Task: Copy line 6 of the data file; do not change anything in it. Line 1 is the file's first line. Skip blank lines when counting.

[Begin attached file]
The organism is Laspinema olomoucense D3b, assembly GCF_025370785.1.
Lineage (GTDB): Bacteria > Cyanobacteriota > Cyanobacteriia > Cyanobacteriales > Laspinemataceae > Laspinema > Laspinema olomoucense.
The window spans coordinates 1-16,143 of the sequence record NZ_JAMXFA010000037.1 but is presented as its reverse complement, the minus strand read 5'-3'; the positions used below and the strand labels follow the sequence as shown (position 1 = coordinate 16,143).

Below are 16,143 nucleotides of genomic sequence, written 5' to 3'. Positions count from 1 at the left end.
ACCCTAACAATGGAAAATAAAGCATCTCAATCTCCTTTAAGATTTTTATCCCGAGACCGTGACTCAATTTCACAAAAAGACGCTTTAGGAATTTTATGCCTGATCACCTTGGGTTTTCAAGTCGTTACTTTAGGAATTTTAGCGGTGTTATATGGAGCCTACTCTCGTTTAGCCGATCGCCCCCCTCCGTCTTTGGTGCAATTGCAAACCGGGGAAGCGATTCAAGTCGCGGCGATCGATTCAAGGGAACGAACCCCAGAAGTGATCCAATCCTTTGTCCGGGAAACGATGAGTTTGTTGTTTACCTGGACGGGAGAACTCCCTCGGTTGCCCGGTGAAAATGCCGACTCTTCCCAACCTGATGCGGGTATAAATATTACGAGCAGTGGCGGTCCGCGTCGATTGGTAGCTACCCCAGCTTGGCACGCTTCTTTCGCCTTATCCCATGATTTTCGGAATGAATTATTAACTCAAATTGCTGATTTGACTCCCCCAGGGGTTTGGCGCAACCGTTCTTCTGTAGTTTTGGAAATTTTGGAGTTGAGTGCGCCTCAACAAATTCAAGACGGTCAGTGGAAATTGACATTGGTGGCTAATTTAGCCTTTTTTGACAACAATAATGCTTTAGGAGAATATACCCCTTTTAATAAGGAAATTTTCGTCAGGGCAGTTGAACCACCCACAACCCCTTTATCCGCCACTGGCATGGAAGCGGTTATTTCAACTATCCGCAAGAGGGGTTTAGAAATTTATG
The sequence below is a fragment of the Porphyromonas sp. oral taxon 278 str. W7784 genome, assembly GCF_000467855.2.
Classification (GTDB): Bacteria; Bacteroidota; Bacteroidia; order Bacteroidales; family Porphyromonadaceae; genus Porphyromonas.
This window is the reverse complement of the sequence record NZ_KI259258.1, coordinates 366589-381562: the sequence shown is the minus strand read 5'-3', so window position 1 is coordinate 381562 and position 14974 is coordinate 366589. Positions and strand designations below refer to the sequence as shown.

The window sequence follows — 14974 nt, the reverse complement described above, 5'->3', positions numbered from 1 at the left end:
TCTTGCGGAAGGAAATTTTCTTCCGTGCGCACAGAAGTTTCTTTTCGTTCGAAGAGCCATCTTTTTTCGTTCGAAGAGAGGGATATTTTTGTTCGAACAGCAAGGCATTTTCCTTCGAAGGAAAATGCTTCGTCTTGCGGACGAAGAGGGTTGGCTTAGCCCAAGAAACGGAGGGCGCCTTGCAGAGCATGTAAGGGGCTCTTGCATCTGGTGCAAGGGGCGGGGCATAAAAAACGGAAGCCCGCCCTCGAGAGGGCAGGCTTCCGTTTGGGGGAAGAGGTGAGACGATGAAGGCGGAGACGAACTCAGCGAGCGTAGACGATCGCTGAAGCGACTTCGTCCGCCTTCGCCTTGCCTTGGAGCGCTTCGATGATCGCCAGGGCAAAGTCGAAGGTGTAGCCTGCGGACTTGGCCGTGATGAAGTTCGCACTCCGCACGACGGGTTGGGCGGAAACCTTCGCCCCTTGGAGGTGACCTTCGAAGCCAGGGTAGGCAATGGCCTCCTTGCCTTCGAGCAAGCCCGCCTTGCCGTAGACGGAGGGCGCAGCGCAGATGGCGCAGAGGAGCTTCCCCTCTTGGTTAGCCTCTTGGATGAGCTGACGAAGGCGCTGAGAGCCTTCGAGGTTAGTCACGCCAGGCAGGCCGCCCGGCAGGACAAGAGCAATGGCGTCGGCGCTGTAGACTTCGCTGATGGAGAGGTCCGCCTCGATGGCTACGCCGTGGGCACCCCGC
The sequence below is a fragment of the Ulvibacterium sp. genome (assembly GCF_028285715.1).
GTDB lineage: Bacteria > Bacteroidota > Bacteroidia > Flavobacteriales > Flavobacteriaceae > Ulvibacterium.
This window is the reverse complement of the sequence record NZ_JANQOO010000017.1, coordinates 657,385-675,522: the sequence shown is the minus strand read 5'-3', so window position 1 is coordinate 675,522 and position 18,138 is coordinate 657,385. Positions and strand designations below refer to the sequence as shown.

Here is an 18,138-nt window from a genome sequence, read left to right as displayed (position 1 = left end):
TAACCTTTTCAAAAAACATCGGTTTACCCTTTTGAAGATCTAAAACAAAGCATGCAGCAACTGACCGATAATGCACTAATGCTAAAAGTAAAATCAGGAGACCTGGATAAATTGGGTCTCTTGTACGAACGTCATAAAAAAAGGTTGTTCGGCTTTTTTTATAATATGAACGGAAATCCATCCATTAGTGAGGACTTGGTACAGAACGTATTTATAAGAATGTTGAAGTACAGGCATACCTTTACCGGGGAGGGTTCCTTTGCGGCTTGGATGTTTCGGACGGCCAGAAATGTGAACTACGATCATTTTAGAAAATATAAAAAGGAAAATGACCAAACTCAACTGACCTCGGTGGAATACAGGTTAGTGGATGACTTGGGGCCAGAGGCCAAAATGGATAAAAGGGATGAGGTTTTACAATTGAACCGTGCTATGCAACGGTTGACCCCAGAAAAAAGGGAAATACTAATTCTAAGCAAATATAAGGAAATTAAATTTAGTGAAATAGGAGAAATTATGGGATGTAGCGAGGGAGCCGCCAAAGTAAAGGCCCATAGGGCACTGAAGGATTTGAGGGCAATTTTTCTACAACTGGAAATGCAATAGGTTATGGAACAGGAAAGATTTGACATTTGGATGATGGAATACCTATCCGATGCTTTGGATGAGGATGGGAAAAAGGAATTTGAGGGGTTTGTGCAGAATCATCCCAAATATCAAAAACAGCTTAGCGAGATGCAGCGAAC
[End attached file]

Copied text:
The sequence below is a fragment of the Porphyromonas sp. oral taxon 278 str. W7784 genome, assembly GCF_000467855.2.